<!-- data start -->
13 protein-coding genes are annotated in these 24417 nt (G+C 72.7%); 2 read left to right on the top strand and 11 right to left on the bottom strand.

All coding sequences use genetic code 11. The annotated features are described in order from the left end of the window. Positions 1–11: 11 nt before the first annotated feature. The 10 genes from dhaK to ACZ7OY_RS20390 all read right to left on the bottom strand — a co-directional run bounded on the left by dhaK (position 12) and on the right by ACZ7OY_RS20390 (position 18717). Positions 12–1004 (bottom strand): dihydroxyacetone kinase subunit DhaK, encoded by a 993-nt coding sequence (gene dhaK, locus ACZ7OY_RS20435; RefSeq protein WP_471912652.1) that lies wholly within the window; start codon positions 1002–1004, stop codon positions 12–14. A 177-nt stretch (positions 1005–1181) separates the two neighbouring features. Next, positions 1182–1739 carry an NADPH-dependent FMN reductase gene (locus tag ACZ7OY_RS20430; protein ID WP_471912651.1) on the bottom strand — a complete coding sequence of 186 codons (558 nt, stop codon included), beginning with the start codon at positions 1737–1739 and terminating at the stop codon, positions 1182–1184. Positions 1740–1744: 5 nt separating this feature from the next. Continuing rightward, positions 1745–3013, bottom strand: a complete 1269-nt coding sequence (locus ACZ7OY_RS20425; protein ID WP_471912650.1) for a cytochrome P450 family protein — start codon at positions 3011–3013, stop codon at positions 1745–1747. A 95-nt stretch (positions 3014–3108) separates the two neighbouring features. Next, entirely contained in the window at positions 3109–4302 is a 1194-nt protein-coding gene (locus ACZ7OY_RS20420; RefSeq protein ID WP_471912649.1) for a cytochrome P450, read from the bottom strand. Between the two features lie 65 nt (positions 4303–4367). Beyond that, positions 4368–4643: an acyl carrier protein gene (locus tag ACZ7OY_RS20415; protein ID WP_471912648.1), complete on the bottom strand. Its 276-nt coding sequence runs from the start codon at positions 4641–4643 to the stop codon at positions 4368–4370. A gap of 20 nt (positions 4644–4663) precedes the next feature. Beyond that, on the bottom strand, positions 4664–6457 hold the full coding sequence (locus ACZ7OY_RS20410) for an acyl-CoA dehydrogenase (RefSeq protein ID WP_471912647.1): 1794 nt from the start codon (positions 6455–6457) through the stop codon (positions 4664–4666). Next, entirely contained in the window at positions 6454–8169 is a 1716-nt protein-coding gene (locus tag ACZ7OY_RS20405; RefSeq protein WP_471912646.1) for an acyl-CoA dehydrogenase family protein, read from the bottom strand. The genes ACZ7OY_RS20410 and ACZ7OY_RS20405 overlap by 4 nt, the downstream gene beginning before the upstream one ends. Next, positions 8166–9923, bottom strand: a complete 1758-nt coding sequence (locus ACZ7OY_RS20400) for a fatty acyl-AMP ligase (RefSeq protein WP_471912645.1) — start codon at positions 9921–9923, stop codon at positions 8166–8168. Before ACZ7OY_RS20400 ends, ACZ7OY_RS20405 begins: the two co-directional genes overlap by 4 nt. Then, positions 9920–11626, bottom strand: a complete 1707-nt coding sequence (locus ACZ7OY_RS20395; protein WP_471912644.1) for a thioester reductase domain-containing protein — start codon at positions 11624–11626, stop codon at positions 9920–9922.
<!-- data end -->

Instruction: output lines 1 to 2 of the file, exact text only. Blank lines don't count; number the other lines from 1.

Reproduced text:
13 protein-coding genes are annotated in these 24417 nt (G+C 72.7%); 2 read left to right on the top strand and 11 right to left on the bottom strand.

All coding sequences use genetic code 11. The annotated features are described in order from the left end of the window. Positions 1–11: 11 nt before the first annotated feature. The 10 genes from dhaK to ACZ7OY_RS20390 all read right to left on the bottom strand — a co-directional run bounded on the left by dhaK (position 12) and on the right by ACZ7OY_RS20390 (position 18717). Positions 12–1004 (bottom strand): dihydroxyacetone kinase subunit DhaK, encoded by a 993-nt coding sequence (gene dhaK, locus ACZ7OY_RS20435; RefSeq protein WP_471912652.1) that lies wholly within the window; start codon positions 1002–1004, stop codon positions 12–14. A 177-nt stretch (positions 1005–1181) separates the two neighbouring features. Next, positions 1182–1739 carry an NADPH-dependent FMN reductase gene (locus tag ACZ7OY_RS20430; protein ID WP_471912651.1) on the bottom strand — a complete coding sequence of 186 codons (558 nt, stop codon included), beginning with the start codon at positions 1737–1739 and terminating at the stop codon, positions 1182–1184. Positions 1740–1744: 5 nt separating this feature from the next. Continuing rightward, positions 1745–3013, bottom strand: a complete 1269-nt coding sequence (locus ACZ7OY_RS20425; protein ID WP_471912650.1) for a cytochrome P450 family protein — start codon at positions 3011–3013, stop codon at positions 1745–1747. A 95-nt stretch (positions 3014–3108) separates the two neighbouring features. Next, entirely contained in the window at positions 3109–4302 is a 1194-nt protein-coding gene (locus ACZ7OY_RS20420; RefSeq protein ID WP_471912649.1) for a cytochrome P450, read from the bottom strand. Between the two features lie 65 nt (positions 4303–4367). Beyond that, positions 4368–4643: an acyl carrier protein gene (locus tag ACZ7OY_RS20415; protein ID WP_471912648.1), complete on the bottom strand. Its 276-nt coding sequence runs from the start codon at positions 4641–4643 to the stop codon at positions 4368–4370. A gap of 20 nt (positions 4644–4663) precedes the next feature. Beyond that, on the bottom strand, positions 4664–6457 hold the full coding sequence (locus ACZ7OY_RS20410) for an acyl-CoA dehydrogenase (RefSeq protein ID WP_471912647.1): 1794 nt from the start codon (positions 6455–6457) through the stop codon (positions 4664–4666). Next, entirely contained in the window at positions 6454–8169 is a 1716-nt protein-coding gene (locus tag ACZ7OY_RS20405; RefSeq protein WP_471912646.1) for an acyl-CoA dehydrogenase family protein, read from the bottom strand. The genes ACZ7OY_RS20410 and ACZ7OY_RS20405 overlap by 4 nt, the downstream gene beginning before the upstream one ends. Next, positions 8166–9923, bottom strand: a complete 1758-nt coding sequence (locus ACZ7OY_RS20400) for a fatty acyl-AMP ligase (RefSeq protein WP_471912645.1) — start codon at positions 9921–9923, stop codon at positions 8166–8168. Before ACZ7OY_RS20400 ends, ACZ7OY_RS20405 begins: the two co-directional genes overlap by 4 nt. Then, positions 9920–11626, bottom strand: a complete 1707-nt coding sequence (locus ACZ7OY_RS20395; protein WP_471912644.1) for a thioester reductase domain-containing protein — start codon at positions 11624–11626, stop codon at positions 9920–9922.